As the largest budget contributor (20% of the total budget of around €1,000 billion, paying €42 billion more than it gets back from the EU), Germany has firm views on EU spending – the principle should not be about ‘just return’ but should take into account the tightening of national budgets, sound finances and the application of the ‘Golden Rule’ (as anchored in the Fiscal Compact). Berlin argues for a ceiling of 1% of total EU GDP for the budget, and connecting the financial framework and EU budget with policies of economic coordination as laid down in the Stability and Growth Pact and proceedings of the ‘European Semester’. Germany also believes that EU resources are sufficient and is against a new EU tax as suggested by the European Parliament. In addition, Germany would like to abandon the VAT mechanism in order to simplify the European system of own resources.
On cohesion funds (which amounts to a total of €348 billion, or 36% of EU expenditure) Germany is largely in favour of spending on poorer areas of the EU (80% of the total, with 20% promoting competitiveness in wealthier regions), with some of that money benefitting eastern Germany. However, there is strong policy resistance against EU spending in general in German parties, especially within Merkel’s own coalition. The old demon of the “Germany-as-paymaster” argument is gaining ground again in public opinion.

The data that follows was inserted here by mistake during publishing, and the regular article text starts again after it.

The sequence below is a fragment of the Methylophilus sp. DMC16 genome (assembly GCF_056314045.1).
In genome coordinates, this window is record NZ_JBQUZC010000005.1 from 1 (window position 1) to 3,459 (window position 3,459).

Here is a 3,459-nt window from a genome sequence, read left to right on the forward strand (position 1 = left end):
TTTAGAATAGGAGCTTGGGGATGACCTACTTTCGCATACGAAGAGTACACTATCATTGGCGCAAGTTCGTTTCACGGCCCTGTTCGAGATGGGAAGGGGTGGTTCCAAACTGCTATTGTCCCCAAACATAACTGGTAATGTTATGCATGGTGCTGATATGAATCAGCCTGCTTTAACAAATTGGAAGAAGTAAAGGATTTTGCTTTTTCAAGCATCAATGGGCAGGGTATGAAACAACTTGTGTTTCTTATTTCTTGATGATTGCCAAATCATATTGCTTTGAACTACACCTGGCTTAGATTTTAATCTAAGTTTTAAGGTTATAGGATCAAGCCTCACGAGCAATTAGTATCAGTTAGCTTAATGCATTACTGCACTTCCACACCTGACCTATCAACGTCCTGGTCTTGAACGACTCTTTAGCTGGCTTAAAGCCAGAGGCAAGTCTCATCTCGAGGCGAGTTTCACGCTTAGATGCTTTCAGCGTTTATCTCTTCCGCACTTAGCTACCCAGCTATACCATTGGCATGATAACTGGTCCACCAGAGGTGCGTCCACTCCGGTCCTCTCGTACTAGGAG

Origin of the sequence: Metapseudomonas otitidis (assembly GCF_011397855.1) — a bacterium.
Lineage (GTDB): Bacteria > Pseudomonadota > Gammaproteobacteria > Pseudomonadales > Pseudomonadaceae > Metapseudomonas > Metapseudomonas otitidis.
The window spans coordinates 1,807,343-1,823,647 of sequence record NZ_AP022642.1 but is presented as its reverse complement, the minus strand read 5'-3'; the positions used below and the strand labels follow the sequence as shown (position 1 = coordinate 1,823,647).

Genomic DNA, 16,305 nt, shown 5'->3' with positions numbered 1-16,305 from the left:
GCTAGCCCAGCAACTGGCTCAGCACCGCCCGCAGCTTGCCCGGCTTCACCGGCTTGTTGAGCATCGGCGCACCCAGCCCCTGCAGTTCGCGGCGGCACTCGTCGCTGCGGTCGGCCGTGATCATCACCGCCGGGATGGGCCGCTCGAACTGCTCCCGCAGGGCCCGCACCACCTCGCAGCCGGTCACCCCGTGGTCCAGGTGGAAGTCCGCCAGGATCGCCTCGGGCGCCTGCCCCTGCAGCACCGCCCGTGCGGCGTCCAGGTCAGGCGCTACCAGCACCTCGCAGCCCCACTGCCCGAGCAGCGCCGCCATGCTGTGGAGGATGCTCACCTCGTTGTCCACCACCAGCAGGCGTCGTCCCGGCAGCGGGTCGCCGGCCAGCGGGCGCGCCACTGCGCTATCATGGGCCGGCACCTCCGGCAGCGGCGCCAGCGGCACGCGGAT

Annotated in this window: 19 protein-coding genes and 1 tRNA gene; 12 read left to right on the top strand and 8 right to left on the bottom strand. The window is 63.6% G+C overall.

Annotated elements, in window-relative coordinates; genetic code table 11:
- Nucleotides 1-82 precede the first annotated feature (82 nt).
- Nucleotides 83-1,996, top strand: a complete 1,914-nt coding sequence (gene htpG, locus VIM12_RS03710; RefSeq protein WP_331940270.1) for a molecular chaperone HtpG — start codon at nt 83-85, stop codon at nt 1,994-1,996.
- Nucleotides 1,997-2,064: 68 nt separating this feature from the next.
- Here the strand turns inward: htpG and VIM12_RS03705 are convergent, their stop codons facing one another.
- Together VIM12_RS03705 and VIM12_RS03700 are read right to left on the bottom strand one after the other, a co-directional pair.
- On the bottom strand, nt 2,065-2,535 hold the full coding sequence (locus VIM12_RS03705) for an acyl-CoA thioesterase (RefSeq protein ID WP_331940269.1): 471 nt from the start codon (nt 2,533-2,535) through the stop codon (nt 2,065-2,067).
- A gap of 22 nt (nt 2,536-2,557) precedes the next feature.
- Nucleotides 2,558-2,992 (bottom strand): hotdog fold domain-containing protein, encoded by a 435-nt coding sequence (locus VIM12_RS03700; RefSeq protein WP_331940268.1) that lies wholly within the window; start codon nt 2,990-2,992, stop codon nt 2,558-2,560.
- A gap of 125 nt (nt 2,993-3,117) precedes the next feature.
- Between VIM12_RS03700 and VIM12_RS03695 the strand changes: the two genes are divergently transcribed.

Agricultural policy (accounting for €366 billion, or 42% of the budget) is less of an issue, but if possible Germany would agree to further CAP reductions in order to shift money to climate, energy and competitiveness. Overall, Germany agrees with the UK on limiting the budget to 1% EU-GDP, although in policy terms, this ‘alliance’ is problematic (despite differences with, for instance, France (over CAP) and Poland, which is the biggest net budget recipient, hoping to gain some €50 billion from the budget).
Berlin hopes these budget negotiations stay as much below the public’s radar as possible, as public opinion is already distressed by concerns that Germany is paying for the rest of the EU. Keeping the status quo more or less intact – and definitely not increasing the German contribution – is therefore the biggest strategic goal in these negotiations. Germany won’t pick a fight to change much in the EU budget!
Italy by Silvia Francescon
Italy sees its budget proposals as promoting growth, innovation, investment and employment. Rome wants the EU budget to focus on the EU’s economic competitiveness and the reach of the Europe 2020 strategy objectives. In the words of the Prime Minister Mario Monti: “we look at the future, not to the preservation of the past.” One objective will be to find a balance between the member states over Structural and Cohesion Funds.